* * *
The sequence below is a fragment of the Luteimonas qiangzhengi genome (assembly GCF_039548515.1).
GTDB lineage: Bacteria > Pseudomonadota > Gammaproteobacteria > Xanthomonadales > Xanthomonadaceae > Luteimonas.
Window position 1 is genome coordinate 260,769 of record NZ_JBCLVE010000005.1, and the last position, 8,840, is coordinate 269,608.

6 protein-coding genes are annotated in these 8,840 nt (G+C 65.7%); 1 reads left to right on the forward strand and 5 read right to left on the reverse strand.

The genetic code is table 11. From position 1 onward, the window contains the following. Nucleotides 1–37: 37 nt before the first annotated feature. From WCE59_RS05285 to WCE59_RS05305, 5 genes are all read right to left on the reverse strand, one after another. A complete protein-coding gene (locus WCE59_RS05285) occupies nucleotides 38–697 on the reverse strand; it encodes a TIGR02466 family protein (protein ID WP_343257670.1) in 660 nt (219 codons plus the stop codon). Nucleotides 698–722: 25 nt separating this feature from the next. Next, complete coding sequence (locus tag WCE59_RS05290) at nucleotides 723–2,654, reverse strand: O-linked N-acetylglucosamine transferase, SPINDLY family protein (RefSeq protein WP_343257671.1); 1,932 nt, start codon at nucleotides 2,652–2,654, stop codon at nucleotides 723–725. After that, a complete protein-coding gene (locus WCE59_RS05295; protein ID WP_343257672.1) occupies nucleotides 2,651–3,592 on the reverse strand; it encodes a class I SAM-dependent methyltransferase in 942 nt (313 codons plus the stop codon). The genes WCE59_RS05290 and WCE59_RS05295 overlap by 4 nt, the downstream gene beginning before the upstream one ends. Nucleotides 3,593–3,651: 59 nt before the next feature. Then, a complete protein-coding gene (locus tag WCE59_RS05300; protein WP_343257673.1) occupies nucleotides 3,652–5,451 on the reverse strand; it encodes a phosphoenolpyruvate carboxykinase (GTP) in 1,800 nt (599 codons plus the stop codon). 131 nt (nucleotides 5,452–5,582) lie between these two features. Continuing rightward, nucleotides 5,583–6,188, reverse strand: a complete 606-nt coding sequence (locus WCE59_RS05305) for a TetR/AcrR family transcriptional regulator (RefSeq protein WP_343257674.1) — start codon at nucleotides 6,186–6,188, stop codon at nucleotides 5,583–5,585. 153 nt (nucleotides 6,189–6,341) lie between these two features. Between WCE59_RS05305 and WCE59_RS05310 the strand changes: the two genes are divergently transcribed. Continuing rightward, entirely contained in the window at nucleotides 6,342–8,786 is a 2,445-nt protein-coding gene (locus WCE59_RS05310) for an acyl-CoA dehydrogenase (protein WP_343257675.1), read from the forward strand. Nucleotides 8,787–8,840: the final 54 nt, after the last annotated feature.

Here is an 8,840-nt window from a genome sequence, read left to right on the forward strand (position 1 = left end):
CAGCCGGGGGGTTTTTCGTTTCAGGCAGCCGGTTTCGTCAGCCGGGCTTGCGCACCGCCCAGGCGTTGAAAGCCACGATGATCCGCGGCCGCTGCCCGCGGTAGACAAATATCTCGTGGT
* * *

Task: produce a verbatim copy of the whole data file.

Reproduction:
The sequence below is a fragment of the Luteimonas qiangzhengi genome (assembly GCF_039548515.1).
GTDB lineage: Bacteria > Pseudomonadota > Gammaproteobacteria > Xanthomonadales > Xanthomonadaceae > Luteimonas.
Window position 1 is genome coordinate 260,769 of record NZ_JBCLVE010000005.1, and the last position, 8,840, is coordinate 269,608.

6 protein-coding genes are annotated in these 8,840 nt (G+C 65.7%); 1 reads left to right on the forward strand and 5 read right to left on the reverse strand.

The genetic code is table 11. From position 1 onward, the window contains the following. Nucleotides 1–37: 37 nt before the first annotated feature. From WCE59_RS05285 to WCE59_RS05305, 5 genes are all read right to left on the reverse strand, one after another. A complete protein-coding gene (locus WCE59_RS05285) occupies nucleotides 38–697 on the reverse strand; it encodes a TIGR02466 family protein (protein ID WP_343257670.1) in 660 nt (219 codons plus the stop codon). Nucleotides 698–722: 25 nt separating this feature from the next. Next, complete coding sequence (locus tag WCE59_RS05290) at nucleotides 723–2,654, reverse strand: O-linked N-acetylglucosamine transferase, SPINDLY family protein (RefSeq protein WP_343257671.1); 1,932 nt, start codon at nucleotides 2,652–2,654, stop codon at nucleotides 723–725. After that, a complete protein-coding gene (locus WCE59_RS05295; protein ID WP_343257672.1) occupies nucleotides 2,651–3,592 on the reverse strand; it encodes a class I SAM-dependent methyltransferase in 942 nt (313 codons plus the stop codon). The genes WCE59_RS05290 and WCE59_RS05295 overlap by 4 nt, the downstream gene beginning before the upstream one ends. Nucleotides 3,593–3,651: 59 nt before the next feature. Then, a complete protein-coding gene (locus tag WCE59_RS05300; protein WP_343257673.1) occupies nucleotides 3,652–5,451 on the reverse strand; it encodes a phosphoenolpyruvate carboxykinase (GTP) in 1,800 nt (599 codons plus the stop codon). 131 nt (nucleotides 5,452–5,582) lie between these two features. Continuing rightward, nucleotides 5,583–6,188, reverse strand: a complete 606-nt coding sequence (locus WCE59_RS05305) for a TetR/AcrR family transcriptional regulator (RefSeq protein WP_343257674.1) — start codon at nucleotides 6,186–6,188, stop codon at nucleotides 5,583–5,585. 153 nt (nucleotides 6,189–6,341) lie between these two features. Between WCE59_RS05305 and WCE59_RS05310 the strand changes: the two genes are divergently transcribed. Continuing rightward, entirely contained in the window at nucleotides 6,342–8,786 is a 2,445-nt protein-coding gene (locus WCE59_RS05310) for an acyl-CoA dehydrogenase (protein WP_343257675.1), read from the forward strand. Nucleotides 8,787–8,840: the final 54 nt, after the last annotated feature.

Here is an 8,840-nt window from a genome sequence, read left to right on the forward strand (position 1 = left end):
CAGCCGGGGGGTTTTTCGTTTCAGGCAGCCGGTTTCGTCAGCCGGGCTTGCGCACCGCCCAGGCGTTGAAAGCCACGATGATCCGCGGCCGCTGCCCGCGGTAGACAAATATCTCGTGGT